viernes, 23 de diciembre de 2011

My Jirajara blood

The ethnicity of Jirajara is that of Caribbean descent, named after Amerindians predominantly from the north of South America, at the time of first contact by the Europeans with these populations in the late fifteenth century. These Indians were located in the center-west of what is now the Bolivarian Republic of Venezuela. Prosperous farmers dedicated to crops of corn, vegetables and banana plots but also fearsome warriors.
For more than a century these indigenous people were represented by their actions of resistance, tenacious and organized Venezuelan tribes. In the twentieth century, they dissappeared throughWesternization. The maternal grandmother of my mother was named Buenaventura, she was a Jirajara Indian.
Speaking of Westernization, some time ago my attention was drawn to the origin of surnames, and I found a certain sense of peace in thinking mine was European, thinking that my people came from Erurope was something of a distinction that I assumed from that supposed origin. It was unthinkable, to imagine another root different from that. Also, in those years, my autism everyday, my self-absorption associated with my human ambitions, my thoughts were encapsulated, the only relevant issue being what would happen in association with my personal well-being. One day, I do not know exactly when it happened, I began to see the trees, the foliage, mountains, sky differently. My affection for my biological mother, increased my love for my natural mother. And I realized that it was time to give back to Planet Earth all that had been given to me.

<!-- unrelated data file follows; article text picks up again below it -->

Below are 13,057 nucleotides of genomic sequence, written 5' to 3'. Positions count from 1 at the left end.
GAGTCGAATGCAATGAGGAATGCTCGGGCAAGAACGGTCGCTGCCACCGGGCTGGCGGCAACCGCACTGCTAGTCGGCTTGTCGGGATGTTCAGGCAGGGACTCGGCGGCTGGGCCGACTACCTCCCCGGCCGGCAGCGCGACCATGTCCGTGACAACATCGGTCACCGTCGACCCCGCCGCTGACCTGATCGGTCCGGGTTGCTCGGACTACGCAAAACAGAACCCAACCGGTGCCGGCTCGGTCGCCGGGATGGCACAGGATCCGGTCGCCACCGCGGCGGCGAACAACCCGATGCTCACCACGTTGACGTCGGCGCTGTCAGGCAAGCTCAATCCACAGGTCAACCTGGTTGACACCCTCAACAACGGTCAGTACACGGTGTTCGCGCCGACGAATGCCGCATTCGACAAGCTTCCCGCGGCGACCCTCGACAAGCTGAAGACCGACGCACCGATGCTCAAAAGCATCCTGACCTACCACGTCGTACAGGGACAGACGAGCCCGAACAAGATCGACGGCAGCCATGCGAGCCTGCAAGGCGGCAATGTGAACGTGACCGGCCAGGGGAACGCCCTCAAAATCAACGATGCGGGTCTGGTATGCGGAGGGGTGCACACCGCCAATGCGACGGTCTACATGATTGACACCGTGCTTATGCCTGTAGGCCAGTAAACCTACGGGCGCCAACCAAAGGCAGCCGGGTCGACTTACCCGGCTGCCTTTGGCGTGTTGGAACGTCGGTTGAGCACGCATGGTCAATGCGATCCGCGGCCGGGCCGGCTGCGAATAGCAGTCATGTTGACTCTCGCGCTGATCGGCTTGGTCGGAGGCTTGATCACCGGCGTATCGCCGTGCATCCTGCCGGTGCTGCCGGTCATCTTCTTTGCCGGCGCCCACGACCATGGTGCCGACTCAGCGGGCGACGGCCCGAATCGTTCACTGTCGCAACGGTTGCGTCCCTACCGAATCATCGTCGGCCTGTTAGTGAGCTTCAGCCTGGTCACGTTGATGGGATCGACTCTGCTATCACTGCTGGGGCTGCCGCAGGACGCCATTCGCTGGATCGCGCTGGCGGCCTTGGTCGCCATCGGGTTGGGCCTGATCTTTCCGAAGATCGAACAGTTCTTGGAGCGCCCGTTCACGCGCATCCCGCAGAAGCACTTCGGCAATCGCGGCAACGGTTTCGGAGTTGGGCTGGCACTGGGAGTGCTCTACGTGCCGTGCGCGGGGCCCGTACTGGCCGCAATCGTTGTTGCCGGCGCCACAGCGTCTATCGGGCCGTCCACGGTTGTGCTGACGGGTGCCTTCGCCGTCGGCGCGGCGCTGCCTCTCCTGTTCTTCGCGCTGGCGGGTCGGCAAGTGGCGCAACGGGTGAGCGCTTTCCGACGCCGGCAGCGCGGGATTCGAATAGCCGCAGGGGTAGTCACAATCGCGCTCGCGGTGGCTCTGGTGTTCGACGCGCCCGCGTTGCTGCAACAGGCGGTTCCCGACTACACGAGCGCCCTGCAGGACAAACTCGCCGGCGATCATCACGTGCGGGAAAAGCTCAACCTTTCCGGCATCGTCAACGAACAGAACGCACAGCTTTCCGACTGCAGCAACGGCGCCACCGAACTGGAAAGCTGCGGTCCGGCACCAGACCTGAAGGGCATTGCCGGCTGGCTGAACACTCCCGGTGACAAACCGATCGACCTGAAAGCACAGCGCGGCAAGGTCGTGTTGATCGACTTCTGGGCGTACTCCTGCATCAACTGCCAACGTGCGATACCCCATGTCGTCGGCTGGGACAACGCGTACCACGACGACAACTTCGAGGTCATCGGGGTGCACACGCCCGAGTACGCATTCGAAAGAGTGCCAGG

This sense of responsibility, had its genesis or was rather in my genes, genes that are not exactly those brought in by the Conquistadores, but in the indigeneous blood of those born on this continent that expressly knows this purpose. Our western educated conquerers, sold us the "belief" that the Indians and destitute, are almost the same. Beings nothing special. Developmentaly backward and enemies of progress. My mistaken pride, to have taken testimony to the vilest name subjugation and to have lived within the Caucasian paradigm. A powerful "evangelization" that has made us unaware of our essence.
The environmental and conservationist attitudes of Americans flows from their native blood. The worldview of the planet, reverence for Mother Earth is of indigenous origin, this is what has made us a distinct people, perceptive, caring, able to make a life coexisting in harmony with nature.
Even for those born on the American continent, who have descended from various waves of immigrants, they also acquire that sense of belonging and affection for these latitudes. There exists invisible threads, cultural, anthropological, sociological, that binds them, they are caught and tied to this land we walk on, that distinguish us and makes us unique.
Late, but maybe even with some time, I find one who has guided my environmental practice, my Jirajara blood.
By Lenin Cardozo and Edith Regier

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